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3 Tips For Writing Better Backbone Views

backbone One of the good things about Backbone.js is it doesn’t tell us how to do things. It leaves it for us to decide what are the best practices for writing views (or any components). This is also one of the worst things about Backbone. it makes it almost too easy to take the wrong path, and write views that will be hard to maintain. The principle we should follow when writing a view is to keep it encapsulated, and keep it as “dumb” as possible - a view should know only the bare minimum it needs to know in order to do it’s job, and do bare minimum it has to do.

Here are 3 simple tips that can help us achieve this:

1. Don’t Access Variables Out Of The View Scope

var View = Backbone.View.extend({
  initialize: function () {
    this.model = window.App.myModel

While its tempting to write a view such as the above, it introduces some problems. The view needs to know about the window.App and it manipulates a model’s state. We have tight coupling. It violates the single responsibility principle: the view should be responsible only to render itself, but when it accesses the global scope, finds a model and operates a fetch on it, it becomes responsible for application state. Writing a unit test can quickly show us how coupled it is: we will need to mock window.App, add a mock model to it, make sure it fetches, etc.

A better pattern would be to take care of these in the views parent (controller/route)

var myView = new View({ model: window.App.myModel })

In this example, we are passing a fully baked model, leaving only the rendering job to the view.

2. Write The Template Inline

There are three base techniques for writing and storing backbone/underscore templates:

1. In our main html file, in a script tag:
<script type="text/template" id="pod">
  <h2><%= title %></h2>
  <p><%= body %></p>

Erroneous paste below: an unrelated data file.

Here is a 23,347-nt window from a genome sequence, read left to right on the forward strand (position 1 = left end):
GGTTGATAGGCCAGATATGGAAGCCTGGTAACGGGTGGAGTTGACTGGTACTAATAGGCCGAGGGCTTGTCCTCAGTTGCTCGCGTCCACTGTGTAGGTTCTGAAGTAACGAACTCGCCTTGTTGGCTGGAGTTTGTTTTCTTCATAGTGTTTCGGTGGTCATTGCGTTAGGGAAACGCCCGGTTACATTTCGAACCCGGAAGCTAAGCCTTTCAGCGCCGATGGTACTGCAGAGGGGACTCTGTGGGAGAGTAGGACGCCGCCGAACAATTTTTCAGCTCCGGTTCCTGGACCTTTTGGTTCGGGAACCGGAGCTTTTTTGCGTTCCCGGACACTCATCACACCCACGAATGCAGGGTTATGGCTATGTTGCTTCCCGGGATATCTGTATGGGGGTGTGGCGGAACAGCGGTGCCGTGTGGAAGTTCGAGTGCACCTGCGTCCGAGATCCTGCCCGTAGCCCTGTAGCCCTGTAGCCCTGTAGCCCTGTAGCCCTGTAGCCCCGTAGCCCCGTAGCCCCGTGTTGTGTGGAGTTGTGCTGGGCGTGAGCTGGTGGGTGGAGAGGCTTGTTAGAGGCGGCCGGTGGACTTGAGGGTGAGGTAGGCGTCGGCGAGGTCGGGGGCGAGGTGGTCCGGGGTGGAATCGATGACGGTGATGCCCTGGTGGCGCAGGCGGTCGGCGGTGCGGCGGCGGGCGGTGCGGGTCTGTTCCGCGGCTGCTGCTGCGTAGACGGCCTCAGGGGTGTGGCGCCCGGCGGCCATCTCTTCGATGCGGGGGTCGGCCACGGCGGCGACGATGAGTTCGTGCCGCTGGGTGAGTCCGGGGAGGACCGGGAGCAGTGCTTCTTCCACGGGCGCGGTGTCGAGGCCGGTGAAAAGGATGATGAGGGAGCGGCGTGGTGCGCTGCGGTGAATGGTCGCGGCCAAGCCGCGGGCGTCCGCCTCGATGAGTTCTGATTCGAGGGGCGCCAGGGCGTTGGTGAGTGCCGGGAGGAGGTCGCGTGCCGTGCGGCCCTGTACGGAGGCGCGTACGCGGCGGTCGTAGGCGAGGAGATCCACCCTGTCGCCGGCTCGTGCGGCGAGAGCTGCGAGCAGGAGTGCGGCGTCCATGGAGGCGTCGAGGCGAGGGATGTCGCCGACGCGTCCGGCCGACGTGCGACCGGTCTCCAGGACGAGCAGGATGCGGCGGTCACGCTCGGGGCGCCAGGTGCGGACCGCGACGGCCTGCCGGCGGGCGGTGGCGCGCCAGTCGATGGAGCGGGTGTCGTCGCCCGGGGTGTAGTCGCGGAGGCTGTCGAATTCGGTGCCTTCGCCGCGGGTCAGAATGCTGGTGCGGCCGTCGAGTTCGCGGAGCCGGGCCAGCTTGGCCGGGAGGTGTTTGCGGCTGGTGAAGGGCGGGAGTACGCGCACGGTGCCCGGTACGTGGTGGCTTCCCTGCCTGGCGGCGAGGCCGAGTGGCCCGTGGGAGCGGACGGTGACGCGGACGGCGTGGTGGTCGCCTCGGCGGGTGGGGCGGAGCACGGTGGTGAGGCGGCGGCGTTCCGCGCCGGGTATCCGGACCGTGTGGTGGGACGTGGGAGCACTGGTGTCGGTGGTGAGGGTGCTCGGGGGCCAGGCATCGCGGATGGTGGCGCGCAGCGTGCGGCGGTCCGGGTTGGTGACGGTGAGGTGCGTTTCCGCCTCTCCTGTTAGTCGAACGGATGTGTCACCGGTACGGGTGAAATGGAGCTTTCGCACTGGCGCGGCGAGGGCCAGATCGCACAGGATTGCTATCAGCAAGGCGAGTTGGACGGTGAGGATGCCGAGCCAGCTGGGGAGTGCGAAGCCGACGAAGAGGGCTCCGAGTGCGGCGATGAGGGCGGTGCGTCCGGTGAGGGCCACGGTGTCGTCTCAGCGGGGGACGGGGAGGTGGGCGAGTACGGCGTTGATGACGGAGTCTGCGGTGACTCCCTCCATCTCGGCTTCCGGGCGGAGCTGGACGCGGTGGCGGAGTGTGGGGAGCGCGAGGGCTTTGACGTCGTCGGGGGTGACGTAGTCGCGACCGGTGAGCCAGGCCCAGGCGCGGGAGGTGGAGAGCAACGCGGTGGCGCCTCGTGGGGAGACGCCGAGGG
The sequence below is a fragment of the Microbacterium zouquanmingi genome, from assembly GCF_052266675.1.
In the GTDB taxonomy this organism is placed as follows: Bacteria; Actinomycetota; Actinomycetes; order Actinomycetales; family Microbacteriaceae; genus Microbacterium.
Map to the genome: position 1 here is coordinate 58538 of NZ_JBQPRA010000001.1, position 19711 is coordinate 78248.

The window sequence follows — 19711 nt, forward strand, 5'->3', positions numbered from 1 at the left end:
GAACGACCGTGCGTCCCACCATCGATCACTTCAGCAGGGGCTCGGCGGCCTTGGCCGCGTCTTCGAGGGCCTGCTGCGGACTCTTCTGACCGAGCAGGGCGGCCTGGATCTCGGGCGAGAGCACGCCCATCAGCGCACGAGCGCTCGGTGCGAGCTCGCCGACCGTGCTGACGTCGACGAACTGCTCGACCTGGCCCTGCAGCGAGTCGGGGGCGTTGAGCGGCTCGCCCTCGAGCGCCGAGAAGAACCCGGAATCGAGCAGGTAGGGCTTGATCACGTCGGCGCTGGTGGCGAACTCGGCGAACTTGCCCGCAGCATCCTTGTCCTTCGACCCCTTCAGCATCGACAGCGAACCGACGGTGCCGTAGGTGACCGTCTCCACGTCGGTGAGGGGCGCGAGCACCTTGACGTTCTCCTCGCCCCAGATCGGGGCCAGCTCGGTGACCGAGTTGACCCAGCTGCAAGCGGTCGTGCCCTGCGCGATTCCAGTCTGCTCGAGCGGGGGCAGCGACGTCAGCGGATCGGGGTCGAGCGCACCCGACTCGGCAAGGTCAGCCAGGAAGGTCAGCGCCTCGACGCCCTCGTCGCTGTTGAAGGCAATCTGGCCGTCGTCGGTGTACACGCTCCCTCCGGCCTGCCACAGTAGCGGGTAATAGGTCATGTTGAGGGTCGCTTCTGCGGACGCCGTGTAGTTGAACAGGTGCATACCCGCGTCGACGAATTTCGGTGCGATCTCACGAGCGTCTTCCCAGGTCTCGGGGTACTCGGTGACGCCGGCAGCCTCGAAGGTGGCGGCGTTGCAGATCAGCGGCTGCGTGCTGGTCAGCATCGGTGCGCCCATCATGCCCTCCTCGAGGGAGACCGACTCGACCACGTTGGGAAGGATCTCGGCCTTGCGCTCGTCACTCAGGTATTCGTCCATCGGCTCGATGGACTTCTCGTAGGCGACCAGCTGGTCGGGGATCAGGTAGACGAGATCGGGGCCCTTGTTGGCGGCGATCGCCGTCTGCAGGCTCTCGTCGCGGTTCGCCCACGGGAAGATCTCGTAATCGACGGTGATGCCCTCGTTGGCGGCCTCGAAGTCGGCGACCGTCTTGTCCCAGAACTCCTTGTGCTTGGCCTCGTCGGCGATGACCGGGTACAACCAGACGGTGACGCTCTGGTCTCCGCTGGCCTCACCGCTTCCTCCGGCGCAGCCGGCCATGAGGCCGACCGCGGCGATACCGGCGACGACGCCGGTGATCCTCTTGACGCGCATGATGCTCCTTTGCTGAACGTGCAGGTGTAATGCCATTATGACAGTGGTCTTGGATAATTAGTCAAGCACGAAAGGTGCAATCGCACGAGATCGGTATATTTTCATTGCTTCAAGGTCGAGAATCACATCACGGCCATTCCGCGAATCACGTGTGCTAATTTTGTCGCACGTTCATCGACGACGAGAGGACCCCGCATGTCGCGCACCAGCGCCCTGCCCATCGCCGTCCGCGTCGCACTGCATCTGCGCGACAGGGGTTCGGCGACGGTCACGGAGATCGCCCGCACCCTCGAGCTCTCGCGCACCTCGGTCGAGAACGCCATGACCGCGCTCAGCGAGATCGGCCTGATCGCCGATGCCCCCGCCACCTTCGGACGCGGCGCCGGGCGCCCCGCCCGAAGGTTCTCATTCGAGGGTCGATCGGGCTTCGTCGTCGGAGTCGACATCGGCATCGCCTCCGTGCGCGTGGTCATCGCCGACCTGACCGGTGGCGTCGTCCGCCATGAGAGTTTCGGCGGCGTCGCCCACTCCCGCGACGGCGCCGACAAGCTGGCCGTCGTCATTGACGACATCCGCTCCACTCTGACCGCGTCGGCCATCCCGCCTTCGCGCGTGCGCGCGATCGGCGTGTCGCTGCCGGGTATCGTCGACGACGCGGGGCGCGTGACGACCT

<script src="view.js"></script>
// view.js
var View = Backbone.View.extend({
  template: _.template($('#pod').html())

By using the script tag, we are telling the browser to not render this element. By choosing a script type that doesn’t have a matching interpreter, we ensure this script will not run.

2. In an external file, loading over network, with dependency management utilities such as requireJS
<%= title %> <%= body %>
// view.js
define(['text!templates/pod.html'], function (pod) {
  var View = Backbone.View.extend({
    template: _.template(pod)
3. In our view declaration, as a string.
// view.js
var View = Backbone.View.extend({
  template: _.template(`
    <%= title %>
    <%= body %>

Option #1 has tight coupling between our view and the main DOM, and I wouldn’t recommend using it. Option #2 and #3 are both good. I tend to prefer #3 for a few reasons:

  • Its simple. No magic is happening.
  • Everything is in one file, which makes it easy to develop
  • No editor highlights html in a javascript string, so we are “forced” to write short and clean templates.

3. Render UI Upon Data Change, Not User Interaction

The flow is : User interaction -> data change -> view render. For instance, if we are writing a play/pause toggle button in an audio player, the flow would be:

  1. The user hits ‘play’
  2. The model (data) state changes to ‘playing’
  3. The view renders in ‘playing’ mode

Following this pattern ensures that changes to the state triggered from other sources (such as fast forward, new playlist, network error, etc.) will toggle our button to do the right thing. In other words, we have a single source of truth: whenever our model changes we know we should render our button.

The code can look like:

var PlayPauseButton = Backbone.View.extend({
  tagName: 'li',
  className: 'icon',
  initialize: function () {
    this.model.on('change:status', this.render, this)
  render: function () {
    this.$el.addClass('icon-' + (this.isPlaying() ? 'pause' : 'play'))
  events: {
    click: function () {
      this.model.set('status', this.isPlaying() ? 'paused' : 'playing')
  isPlaying: function () {
    return this.moedl.get('status') === 'playing'


Keeping decoupled and encapsulated views helps us writing a sane, maintainable application.
Following some best practices makes it very easy to do so. We all used the lack of time as an excuse to explain the poor quality of our code (at least I did), but in most cases, writing good code doesn’t take more time.

©2020 Uzi Kilon